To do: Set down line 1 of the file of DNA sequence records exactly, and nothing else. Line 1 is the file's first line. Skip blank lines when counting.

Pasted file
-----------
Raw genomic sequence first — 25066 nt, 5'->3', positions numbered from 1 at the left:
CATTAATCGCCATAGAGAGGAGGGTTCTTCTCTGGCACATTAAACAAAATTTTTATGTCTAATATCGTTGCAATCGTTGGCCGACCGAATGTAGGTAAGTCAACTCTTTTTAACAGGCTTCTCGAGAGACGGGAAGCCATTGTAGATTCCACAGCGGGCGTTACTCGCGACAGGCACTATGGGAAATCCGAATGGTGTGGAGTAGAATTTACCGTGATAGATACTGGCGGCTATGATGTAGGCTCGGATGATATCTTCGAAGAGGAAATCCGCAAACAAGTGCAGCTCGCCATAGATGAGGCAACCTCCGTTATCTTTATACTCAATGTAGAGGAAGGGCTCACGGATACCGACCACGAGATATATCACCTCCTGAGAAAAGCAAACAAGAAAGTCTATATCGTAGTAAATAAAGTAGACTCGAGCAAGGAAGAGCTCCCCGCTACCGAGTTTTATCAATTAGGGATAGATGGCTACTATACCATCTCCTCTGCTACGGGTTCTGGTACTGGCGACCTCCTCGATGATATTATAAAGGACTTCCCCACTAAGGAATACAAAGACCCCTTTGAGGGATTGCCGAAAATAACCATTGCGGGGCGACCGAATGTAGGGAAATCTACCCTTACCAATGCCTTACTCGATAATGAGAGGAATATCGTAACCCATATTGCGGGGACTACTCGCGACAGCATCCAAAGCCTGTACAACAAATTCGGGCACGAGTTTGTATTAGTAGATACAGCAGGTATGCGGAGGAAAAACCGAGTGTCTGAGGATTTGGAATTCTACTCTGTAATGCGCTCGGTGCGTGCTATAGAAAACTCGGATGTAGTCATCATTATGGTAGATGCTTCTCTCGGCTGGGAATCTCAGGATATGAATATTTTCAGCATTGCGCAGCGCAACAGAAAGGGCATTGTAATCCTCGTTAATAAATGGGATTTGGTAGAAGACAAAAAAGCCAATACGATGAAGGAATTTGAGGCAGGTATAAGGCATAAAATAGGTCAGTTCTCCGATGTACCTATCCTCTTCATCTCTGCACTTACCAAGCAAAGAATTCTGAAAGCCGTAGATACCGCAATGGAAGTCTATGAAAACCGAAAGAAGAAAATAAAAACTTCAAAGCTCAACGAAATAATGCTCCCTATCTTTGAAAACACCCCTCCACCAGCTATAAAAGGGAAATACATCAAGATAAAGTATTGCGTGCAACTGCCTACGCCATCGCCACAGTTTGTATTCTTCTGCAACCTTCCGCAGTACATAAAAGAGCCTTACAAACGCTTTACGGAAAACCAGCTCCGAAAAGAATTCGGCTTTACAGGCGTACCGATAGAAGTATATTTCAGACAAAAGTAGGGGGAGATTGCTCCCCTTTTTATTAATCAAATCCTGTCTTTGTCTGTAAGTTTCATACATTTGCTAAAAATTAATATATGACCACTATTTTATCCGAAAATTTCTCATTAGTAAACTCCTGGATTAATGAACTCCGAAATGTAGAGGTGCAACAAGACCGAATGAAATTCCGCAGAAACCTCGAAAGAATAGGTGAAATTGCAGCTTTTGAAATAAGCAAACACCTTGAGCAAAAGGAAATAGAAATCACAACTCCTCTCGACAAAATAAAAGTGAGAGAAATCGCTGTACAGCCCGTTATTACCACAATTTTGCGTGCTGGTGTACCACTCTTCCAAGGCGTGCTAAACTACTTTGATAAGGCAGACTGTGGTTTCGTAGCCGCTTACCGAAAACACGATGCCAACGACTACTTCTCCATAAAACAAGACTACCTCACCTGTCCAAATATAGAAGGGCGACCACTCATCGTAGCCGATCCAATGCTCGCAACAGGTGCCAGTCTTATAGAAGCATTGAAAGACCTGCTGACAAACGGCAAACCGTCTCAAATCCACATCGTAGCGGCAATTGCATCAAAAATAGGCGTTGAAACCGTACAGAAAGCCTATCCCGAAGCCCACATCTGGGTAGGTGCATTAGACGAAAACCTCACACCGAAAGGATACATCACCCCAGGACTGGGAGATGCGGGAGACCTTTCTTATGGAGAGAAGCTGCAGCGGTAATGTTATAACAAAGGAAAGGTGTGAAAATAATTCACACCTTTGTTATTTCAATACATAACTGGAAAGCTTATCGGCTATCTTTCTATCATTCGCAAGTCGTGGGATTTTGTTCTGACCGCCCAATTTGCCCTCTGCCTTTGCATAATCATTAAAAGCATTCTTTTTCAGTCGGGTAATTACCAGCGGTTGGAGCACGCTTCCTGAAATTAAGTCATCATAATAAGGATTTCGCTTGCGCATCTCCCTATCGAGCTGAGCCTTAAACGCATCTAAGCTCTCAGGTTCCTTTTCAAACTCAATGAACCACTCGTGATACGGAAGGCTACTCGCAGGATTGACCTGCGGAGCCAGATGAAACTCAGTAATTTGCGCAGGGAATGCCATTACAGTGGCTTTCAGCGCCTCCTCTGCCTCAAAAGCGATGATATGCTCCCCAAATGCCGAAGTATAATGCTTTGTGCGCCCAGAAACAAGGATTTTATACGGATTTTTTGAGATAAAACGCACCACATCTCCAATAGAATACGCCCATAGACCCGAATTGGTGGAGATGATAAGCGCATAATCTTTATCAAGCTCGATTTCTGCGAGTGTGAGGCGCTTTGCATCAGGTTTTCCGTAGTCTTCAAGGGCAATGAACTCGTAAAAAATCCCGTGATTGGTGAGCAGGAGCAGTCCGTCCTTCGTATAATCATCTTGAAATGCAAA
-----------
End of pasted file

Raw genomic sequence first — 25066 nt, 5'->3', positions numbered from 1 at the left: